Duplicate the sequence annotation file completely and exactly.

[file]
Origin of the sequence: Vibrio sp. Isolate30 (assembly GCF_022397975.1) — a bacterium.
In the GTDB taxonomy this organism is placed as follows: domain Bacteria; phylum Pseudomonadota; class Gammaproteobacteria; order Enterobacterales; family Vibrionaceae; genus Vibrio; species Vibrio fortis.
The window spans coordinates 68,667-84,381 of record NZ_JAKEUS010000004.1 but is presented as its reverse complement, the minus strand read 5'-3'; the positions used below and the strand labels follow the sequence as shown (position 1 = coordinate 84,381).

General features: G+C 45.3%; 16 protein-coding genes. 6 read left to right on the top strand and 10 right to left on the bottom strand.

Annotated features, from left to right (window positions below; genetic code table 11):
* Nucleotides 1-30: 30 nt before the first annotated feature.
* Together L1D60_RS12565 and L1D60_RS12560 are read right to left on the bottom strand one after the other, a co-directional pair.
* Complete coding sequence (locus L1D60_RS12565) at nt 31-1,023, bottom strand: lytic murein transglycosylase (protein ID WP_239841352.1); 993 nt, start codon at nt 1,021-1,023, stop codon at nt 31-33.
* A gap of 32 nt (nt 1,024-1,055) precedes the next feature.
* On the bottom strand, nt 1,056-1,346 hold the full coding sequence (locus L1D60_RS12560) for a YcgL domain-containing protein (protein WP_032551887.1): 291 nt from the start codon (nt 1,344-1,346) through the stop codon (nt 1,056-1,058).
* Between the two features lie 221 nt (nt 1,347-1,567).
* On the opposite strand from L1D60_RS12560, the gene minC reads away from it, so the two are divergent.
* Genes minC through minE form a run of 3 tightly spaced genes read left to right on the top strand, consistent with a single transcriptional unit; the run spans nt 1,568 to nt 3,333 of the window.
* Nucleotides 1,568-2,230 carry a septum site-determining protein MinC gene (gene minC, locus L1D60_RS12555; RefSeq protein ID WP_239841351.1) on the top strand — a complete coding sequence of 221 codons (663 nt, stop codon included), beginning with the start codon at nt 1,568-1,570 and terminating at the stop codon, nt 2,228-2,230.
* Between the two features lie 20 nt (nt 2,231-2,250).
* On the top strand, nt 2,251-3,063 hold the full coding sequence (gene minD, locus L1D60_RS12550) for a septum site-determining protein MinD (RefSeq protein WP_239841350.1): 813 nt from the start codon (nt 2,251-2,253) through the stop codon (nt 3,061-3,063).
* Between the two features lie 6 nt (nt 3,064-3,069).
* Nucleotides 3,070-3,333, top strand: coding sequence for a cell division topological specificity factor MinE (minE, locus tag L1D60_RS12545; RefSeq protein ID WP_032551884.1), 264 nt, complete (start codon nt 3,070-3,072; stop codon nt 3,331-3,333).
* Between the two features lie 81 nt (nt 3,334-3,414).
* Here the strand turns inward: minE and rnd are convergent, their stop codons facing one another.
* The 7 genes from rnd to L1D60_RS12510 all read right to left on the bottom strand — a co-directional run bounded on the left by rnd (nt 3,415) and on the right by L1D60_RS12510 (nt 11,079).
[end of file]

Origin of the sequence: Vibrio sp. Isolate30 (assembly GCF_022397975.1) — a bacterium.
In the GTDB taxonomy this organism is placed as follows: domain Bacteria; phylum Pseudomonadota; class Gammaproteobacteria; order Enterobacterales; family Vibrionaceae; genus Vibrio; species Vibrio fortis.
The window spans coordinates 68,667-84,381 of record NZ_JAKEUS010000004.1 but is presented as its reverse complement, the minus strand read 5'-3'; the positions used below and the strand labels follow the sequence as shown (position 1 = coordinate 84,381).

General features: G+C 45.3%; 16 protein-coding genes. 6 read left to right on the top strand and 10 right to left on the bottom strand.

Annotated features, from left to right (window positions below; genetic code table 11):
* Nucleotides 1-30: 30 nt before the first annotated feature.
* Together L1D60_RS12565 and L1D60_RS12560 are read right to left on the bottom strand one after the other, a co-directional pair.
* Complete coding sequence (locus L1D60_RS12565) at nt 31-1,023, bottom strand: lytic murein transglycosylase (protein ID WP_239841352.1); 993 nt, start codon at nt 1,021-1,023, stop codon at nt 31-33.
* A gap of 32 nt (nt 1,024-1,055) precedes the next feature.
* On the bottom strand, nt 1,056-1,346 hold the full coding sequence (locus L1D60_RS12560) for a YcgL domain-containing protein (protein WP_032551887.1): 291 nt from the start codon (nt 1,344-1,346) through the stop codon (nt 1,056-1,058).
* Between the two features lie 221 nt (nt 1,347-1,567).
* On the opposite strand from L1D60_RS12560, the gene minC reads away from it, so the two are divergent.
* Genes minC through minE form a run of 3 tightly spaced genes read left to right on the top strand, consistent with a single transcriptional unit; the run spans nt 1,568 to nt 3,333 of the window.
* Nucleotides 1,568-2,230 carry a septum site-determining protein MinC gene (gene minC, locus L1D60_RS12555; RefSeq protein ID WP_239841351.1) on the top strand — a complete coding sequence of 221 codons (663 nt, stop codon included), beginning with the start codon at nt 1,568-1,570 and terminating at the stop codon, nt 2,228-2,230.
* Between the two features lie 20 nt (nt 2,231-2,250).
* On the top strand, nt 2,251-3,063 hold the full coding sequence (gene minD, locus L1D60_RS12550) for a septum site-determining protein MinD (RefSeq protein WP_239841350.1): 813 nt from the start codon (nt 2,251-2,253) through the stop codon (nt 3,061-3,063).
* Between the two features lie 6 nt (nt 3,064-3,069).
* Nucleotides 3,070-3,333, top strand: coding sequence for a cell division topological specificity factor MinE (minE, locus tag L1D60_RS12545; RefSeq protein ID WP_032551884.1), 264 nt, complete (start codon nt 3,070-3,072; stop codon nt 3,331-3,333).
* Between the two features lie 81 nt (nt 3,334-3,414).
* Here the strand turns inward: minE and rnd are convergent, their stop codons facing one another.
* The 7 genes from rnd to L1D60_RS12510 all read right to left on the bottom strand — a co-directional run bounded on the left by rnd (nt 3,415) and on the right by L1D60_RS12510 (nt 11,079).